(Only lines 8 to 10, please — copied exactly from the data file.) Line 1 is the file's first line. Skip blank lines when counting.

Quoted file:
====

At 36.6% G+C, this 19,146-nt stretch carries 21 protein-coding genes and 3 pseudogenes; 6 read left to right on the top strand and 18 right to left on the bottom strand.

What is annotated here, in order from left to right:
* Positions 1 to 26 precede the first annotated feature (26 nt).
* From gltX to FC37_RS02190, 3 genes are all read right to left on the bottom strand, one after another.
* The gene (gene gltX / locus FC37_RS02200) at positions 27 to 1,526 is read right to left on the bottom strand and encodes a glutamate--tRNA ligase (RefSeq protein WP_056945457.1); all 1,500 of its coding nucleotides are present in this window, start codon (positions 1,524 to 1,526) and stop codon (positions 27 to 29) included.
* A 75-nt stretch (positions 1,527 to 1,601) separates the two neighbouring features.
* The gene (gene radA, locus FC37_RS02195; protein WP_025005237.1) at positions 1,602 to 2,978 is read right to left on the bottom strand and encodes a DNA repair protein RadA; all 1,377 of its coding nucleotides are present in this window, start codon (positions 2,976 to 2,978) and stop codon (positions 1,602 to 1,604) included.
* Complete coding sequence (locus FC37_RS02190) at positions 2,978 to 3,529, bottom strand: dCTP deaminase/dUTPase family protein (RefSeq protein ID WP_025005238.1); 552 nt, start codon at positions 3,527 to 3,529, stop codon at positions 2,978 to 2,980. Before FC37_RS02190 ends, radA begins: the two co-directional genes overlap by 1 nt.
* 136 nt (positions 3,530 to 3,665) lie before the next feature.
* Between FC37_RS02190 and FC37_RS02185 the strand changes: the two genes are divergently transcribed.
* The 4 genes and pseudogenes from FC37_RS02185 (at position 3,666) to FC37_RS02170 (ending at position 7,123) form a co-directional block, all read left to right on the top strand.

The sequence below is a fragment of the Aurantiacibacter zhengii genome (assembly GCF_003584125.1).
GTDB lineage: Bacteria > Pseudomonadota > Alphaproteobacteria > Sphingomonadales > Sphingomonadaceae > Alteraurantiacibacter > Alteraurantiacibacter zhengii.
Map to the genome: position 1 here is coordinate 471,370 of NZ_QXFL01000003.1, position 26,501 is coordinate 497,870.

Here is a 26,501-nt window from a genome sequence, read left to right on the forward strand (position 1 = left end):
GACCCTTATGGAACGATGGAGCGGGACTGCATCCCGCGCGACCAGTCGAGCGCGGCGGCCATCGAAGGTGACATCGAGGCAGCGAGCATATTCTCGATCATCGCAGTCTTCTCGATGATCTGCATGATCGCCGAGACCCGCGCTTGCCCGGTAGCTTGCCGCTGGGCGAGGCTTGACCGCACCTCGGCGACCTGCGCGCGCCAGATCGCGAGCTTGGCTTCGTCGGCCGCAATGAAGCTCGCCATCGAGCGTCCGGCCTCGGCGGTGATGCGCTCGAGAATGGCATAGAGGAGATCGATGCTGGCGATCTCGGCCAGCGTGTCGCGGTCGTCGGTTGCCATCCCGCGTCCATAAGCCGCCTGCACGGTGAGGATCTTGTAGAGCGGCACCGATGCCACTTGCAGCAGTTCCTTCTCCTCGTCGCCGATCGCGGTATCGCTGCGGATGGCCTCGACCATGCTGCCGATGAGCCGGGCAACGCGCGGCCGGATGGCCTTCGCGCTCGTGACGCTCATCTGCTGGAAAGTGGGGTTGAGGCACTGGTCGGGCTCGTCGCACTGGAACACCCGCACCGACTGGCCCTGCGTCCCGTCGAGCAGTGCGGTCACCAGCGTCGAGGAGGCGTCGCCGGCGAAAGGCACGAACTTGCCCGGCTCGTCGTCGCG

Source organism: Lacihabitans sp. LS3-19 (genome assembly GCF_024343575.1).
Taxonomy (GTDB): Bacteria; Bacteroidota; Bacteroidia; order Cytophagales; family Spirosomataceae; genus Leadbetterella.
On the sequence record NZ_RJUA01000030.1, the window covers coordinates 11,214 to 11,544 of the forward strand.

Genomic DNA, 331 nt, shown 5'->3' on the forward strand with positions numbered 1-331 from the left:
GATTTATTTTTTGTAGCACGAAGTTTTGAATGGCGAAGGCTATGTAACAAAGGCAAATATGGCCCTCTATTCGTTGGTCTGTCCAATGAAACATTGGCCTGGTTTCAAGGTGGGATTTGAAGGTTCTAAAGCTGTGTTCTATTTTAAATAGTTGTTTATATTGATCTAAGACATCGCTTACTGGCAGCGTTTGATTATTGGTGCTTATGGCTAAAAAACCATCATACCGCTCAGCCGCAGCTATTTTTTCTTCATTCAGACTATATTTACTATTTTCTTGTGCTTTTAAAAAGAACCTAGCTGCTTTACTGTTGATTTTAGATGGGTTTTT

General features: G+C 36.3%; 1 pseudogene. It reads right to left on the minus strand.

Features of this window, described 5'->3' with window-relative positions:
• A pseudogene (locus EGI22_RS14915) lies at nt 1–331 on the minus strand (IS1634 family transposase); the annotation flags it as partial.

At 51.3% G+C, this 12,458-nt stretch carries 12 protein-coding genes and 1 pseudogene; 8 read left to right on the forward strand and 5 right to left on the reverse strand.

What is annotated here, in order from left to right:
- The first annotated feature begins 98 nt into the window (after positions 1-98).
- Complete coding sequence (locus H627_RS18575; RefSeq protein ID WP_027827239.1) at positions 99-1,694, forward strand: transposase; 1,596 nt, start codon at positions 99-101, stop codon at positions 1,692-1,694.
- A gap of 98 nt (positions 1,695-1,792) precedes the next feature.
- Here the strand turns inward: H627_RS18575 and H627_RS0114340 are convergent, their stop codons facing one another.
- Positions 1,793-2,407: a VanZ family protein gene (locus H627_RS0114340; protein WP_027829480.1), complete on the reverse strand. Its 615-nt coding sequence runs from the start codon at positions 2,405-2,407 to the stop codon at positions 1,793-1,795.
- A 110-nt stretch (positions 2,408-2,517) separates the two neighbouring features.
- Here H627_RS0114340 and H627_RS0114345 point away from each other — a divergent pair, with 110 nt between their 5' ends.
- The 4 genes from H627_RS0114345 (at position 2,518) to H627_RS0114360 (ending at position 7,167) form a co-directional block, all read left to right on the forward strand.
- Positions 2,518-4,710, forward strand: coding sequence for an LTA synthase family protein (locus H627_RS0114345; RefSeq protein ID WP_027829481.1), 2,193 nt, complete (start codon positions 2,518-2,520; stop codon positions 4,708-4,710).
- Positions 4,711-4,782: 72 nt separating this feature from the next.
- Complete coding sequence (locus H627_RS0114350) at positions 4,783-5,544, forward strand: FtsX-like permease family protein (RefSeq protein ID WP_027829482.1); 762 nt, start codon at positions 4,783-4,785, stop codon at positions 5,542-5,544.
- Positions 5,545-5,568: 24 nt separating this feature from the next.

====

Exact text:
* Complete coding sequence (locus FC37_RS02190) at positions 2,978 to 3,529, bottom strand: dCTP deaminase/dUTPase family protein (RefSeq protein ID WP_025005238.1); 552 nt, start codon at positions 3,527 to 3,529, stop codon at positions 2,978 to 2,980. Before FC37_RS02190 ends, radA begins: the two co-directional genes overlap by 1 nt.
* 136 nt (positions 3,530 to 3,665) lie before the next feature.
* Between FC37_RS02190 and FC37_RS02185 the strand changes: the two genes are divergently transcribed.